My second major misgiving was that this whole thing was directed by Trevor Nunn. Now, chances are that if you know anything about musical theater, you’ve probably heard his name before. Unfortunately for me he is forever linked with “Les Mis,” which is stuck in my memory as the very first time I realized a musical could be complete crap. Nowadays I realize that pretty much anything can get hyped beyond all realms of belief and yet still be a steaming pile of poo, but twenty or so years ago this came to me as a tremendous shock. So I figured that once again I was likely to be signing myself up for something that was overdesigned beyond all belief and also hollow at the core.

Well, okay, there was one reason that I did not absolutely believe that this would be the case, and thus bought the tickets in the first place, and this was because this show was being produced at the Menier. Now, my first visit to the Menier was a bit of a disaster; the show (“Playing Our Song”) was a turkey and I left the theater with huge scrapes on my knees from the overly close seating arrangement. However, I loved the space; intimate as all get out (a bit much so in regards to the other audience members) and a really amazing place to watch people singing big songs to you from ten feet away. I’ve also been pretty impressed by the Menier’s record at getting its shows transferred elsewhere; while I can’t imagine why I’d ever bother with “Sunday in the Park with George” (as transferred to Broadway) its “La Cage,” now on the West End, is apparently quite the thing, and I thought that chances were better than not that this would be a good show and I’d be pleased to say “I saw it when” etc.

But then of course there was the Sondheim angle. Bit of a roll of the dice, eh, but the tickets were bought, and, if nothing else, my uncle was quite pleased to be going to see this show while he was visiting, and, well, the company would be good, so my fingers were crossed.

New to this trip was an Assigned Seating System (woo!) which ensured we could actually relax with our dinner and glasses of port at the Boot and Flogger prior to the show, all the while knowing we’d not have to sit in the row with the four inch wide aisle because we had seats waiting for us. Hurray! Unfortunately, “front row” meant “in the seats designed for people who are under five feet tall,” as we were ridiculously low to the ground and spent the whole time watching the show from over the top of our knees. Oh well, at least we had leg room – though we were a bit worry we might trip up the performers.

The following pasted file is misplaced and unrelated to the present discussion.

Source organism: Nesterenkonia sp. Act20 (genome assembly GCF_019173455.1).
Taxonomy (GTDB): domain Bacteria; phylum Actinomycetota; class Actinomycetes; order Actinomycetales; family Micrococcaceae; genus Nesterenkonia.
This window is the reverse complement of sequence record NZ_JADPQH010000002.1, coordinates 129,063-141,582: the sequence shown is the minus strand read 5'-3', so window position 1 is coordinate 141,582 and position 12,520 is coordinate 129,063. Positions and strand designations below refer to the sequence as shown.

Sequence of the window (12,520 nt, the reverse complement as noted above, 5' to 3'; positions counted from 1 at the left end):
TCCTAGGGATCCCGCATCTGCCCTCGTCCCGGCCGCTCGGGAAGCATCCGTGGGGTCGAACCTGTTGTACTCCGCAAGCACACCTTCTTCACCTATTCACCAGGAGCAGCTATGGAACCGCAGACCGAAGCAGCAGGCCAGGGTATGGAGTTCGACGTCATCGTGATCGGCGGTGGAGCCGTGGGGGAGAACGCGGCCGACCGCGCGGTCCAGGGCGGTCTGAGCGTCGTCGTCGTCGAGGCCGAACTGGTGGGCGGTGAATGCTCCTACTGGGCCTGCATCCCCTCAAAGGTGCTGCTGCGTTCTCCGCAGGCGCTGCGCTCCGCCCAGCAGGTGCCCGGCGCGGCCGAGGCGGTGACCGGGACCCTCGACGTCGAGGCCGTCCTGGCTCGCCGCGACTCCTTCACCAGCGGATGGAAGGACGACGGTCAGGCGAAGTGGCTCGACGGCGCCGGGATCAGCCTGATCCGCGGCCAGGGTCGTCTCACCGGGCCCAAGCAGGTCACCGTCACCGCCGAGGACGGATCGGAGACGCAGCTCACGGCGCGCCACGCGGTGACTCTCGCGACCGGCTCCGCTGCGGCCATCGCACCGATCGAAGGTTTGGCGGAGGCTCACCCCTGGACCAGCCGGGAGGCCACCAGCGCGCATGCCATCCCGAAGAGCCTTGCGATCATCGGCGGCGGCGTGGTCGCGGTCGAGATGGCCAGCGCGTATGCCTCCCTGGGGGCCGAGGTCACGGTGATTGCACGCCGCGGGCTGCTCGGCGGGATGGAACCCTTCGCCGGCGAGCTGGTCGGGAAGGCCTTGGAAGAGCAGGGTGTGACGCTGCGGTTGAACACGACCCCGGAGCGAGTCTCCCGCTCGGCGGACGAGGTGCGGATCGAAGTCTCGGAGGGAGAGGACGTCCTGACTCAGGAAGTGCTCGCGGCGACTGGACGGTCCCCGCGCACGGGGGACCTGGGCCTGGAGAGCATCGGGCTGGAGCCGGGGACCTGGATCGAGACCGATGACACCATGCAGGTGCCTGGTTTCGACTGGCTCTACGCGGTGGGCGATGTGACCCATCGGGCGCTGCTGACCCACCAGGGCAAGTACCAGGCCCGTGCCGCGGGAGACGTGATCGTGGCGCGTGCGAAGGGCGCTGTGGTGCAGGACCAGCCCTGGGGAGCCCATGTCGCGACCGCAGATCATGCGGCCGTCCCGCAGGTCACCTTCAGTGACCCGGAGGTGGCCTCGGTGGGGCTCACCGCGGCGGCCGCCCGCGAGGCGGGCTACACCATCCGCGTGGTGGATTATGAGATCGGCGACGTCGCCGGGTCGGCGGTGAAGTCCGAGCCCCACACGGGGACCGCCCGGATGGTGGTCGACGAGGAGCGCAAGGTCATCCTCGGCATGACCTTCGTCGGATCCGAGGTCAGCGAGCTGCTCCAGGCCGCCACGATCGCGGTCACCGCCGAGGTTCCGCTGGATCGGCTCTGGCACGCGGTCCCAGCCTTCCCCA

The show itself was actually a quite interesting little frippery (based on a Bergman movie – one of the happy ones, apparently) about a middle aged man wedded to an 18 year old girl (Anne Egerman, played by Jessie Buckley), who have an unconsummated marriage; he is attracted to a lush actress (named Desiree, my!) with whom he had a liason some years back, while his religious son is in love with the wife (who’s much closer to his age) and hating himself for it. All of this contained sexual energy goes wild when the unhappy family is invited to the actress’ country house for the weekend, at which point the play suddenly turns into one of those Shakespearean comedies of errors in which all true lovers are united at the end and we are sent home with smiles on our faces.

So there I was, hunched in my front row seat, watching these people sing and dance close enough to me that I could see the wrinkles on their faces (except for the 18 year old, whom appears to be actually … well, 19), listening very closely to the music and laughing at the clever libretto (who’d ever think to use “Titian” as a rhyme with “Venetian?”), and I realized … I was actually enjoying myself. Sure, I couldn’t stand Desiree Armfeldt’s (Hannah Waddingham’s) hairdo, which was too “1960s sex goddess,” and the miked voices made me want to tear my OWN hair out, and the actress’ aged 10 or so daughter was just verging on nauseatingly cute and precocious (though I did admire her for singing with so much hair in her mouth – was it all about the hair for me?), and my uncle was gagging a bit on the cigar smoke in Act Two – but wasn’t it all just rather lovely, with the simple, yet effective sets, the 100% professional cast practically sitting in my lap, the very interesting and believable characters? I mean, wasn’t it pretty much the whole package other than some niggling bits?